I recently got these 2 simple chairs from the auction for a whopping $1 for both. I was intimidated to start this project, but it's not as hard as it might look. Today I'll share a step-by-step tutorial on how to upholster a chair.
There are a few essential tips to mention before you start.
Take as many photos or videos as you possibly can! The chairs that I'm upholstering are pretty simple, so I didn't have to memorize where why goes, but if you have a more complicated project, taking detailed photos and videos would help you put it back together.
I'm writing this tutorial on reupholstering the chair if it has good bones. My chairs were in decent shape structurally, but I wanted to refresh the look of the wood. So I used black chalk paint after I took off the upholstery.
I applied 3 coats and sealed them with Polyurethane to protect the paint.
Can I reupholster a chair myself?
It might feel intimidating, but as soon as the bones of the chair are in great shape, with a bit of fabric and a stapler, you can give it a whole new look in a matter of hours.
That's considering that the chair is not too complicated. For example, I'm still intimidated to get on a wingback chair, so today, I'll show you how I reupholstered simple dining chairs that don't require sewing or cording.
- A chair
- upholstery fabric
- foam stuffing
- fabric cutter wheel
What fabric to use for upholstery?
You should choose special heavy upholstery fabric. I'd recommend getting a performance fabric - it was designed for easier clean-ups in case of spills and dirt. I will let you know how mine holds up
Step 1. - take apart the old upholstery
First, you need to disassemble the chair. I started by removing screws from the bottom of the chair and on the back.
Take off the seat of the chair. I first started working on the seat.
Take apart the old upholstery for a replacement. You'll need something to remove the small brad nails. I used scissors, but it wasn't ideal, and I'm sure there is a better tool for the job.
Let me know in the comments if you know which one!
It took a while to take it apart. The nails were rusty and Didn't want to cooperate. But after almost an hour, I got rid of all the pins.
Also, if your chair is ancient, it wouldn't hurt to wear gloves to protect your fingers from all the dirt. I didn't do it for the most part, but it's not a bad idea.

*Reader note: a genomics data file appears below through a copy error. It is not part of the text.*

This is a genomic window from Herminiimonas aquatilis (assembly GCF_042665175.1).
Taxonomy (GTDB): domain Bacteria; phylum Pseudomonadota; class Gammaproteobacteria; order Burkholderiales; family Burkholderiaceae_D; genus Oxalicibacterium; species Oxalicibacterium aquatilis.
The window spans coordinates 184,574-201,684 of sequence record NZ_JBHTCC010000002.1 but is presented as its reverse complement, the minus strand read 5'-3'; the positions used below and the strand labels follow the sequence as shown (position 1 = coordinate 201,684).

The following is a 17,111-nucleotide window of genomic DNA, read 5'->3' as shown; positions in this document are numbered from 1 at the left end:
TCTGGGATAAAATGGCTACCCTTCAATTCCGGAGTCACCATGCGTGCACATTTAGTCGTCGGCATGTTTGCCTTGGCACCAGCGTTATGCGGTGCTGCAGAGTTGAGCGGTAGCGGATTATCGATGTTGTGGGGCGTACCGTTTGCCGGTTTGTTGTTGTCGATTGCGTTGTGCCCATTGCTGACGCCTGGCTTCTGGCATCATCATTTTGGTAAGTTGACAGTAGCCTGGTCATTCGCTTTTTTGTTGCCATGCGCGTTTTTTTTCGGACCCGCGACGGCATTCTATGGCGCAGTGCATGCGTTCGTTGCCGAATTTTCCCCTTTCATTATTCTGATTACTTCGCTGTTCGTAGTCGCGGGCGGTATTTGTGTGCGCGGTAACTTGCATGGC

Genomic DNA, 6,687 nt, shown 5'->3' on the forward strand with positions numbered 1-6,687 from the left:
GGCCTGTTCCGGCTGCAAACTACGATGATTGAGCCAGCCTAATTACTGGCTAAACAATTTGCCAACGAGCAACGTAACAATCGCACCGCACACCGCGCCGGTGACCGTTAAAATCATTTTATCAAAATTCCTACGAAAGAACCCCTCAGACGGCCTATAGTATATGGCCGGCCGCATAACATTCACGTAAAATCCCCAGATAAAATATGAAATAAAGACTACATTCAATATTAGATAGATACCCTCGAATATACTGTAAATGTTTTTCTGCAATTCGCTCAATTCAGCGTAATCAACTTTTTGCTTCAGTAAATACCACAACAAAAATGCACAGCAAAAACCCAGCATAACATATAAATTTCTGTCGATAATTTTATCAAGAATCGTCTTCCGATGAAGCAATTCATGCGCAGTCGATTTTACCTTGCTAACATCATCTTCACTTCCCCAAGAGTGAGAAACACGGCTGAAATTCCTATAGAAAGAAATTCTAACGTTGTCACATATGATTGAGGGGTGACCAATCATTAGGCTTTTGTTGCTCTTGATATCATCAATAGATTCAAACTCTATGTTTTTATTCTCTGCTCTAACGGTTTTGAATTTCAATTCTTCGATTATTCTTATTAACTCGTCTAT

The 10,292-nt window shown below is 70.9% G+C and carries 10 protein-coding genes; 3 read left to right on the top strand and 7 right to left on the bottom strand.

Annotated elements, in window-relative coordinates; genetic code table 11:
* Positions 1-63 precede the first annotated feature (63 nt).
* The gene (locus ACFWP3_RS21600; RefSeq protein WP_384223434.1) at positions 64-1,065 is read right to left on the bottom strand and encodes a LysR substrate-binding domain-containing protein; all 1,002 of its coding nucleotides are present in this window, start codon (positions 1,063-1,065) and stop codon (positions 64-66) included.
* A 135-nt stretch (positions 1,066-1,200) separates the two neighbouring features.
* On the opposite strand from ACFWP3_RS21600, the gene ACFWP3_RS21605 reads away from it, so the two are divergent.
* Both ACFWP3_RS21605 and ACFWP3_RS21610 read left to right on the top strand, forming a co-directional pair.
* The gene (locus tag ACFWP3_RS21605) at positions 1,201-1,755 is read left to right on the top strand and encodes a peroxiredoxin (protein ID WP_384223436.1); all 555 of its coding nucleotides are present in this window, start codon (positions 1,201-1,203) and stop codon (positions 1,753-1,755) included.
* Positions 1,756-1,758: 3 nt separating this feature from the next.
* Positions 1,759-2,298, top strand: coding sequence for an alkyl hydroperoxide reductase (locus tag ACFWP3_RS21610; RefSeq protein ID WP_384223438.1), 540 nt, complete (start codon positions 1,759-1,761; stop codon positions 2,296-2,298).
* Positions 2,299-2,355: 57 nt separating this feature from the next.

When you take your upholstery apart, remember where everything goes. It was easy with my chairs but if it's something more complicated then definitely take as many photos as you can.
Step 2 - cut new fabric and foam filler
Take an old upholstery and a fabric cutting tool, and trace it on the new fabric, leaving about 3 inches from all sides.
Things to keep in mind when you cut it are to leave enough space on all the sides. It's easy to cut off the access later.
At the same time, cut the filler to the correct length. I decided to leave the padding where it was and add extra padding.
In theory, you could change everything, but I thought the old one was good enough.
PIN IT TO DO LATER
Step 3 - attach the new fabric.
The next step is to attach the new fabric. First, put the new fabric face down, add padding on the top and then add the base.
Start stapling the new fabric from the middle on the sides of every inch, ensuring it's tight all the time.
When you get to the corners, fold it once, staple it, then fold it again and staple it again. It might not sound very easy, but I promise you, it's not.
After the first corner, you'll get the hang of it. Mine doesn't look perfect, but I still like the way they look.
Cut off access fabric when you are done.
Step 4 - reupholster the back of the chair
Repeat all the steps from above for the back of the chair.
What is important to remember here is to ensure that your staples are precisely where the previous brad nails were. After I put the back of the seat in its position, I noticed some pins coming out.
It added an extra step of adjusting staples. Avoid this by making sure your staples are very close to the edge.
Step 5 - put the parts back.
I used new screws to attach reupholstered seat and back to the chair since the previous ones were rusty and in bad shape.
Sure, it's not perfect, but I've learned much during the process and am ready to start working on more "valuable" pairs.
This project cost me around $30, mainly for the fabric. Not too bad for new-looking chairs.
I put them in the kitchen to compliment the kitchen nook table I made a few weeks ago. That probably was overly ambitious for me. Let's see how long chairs will last after my kids start using them 😁
Follow the process of renovations and projects on my Instagram @ifonlyapril to see behind the scenes.
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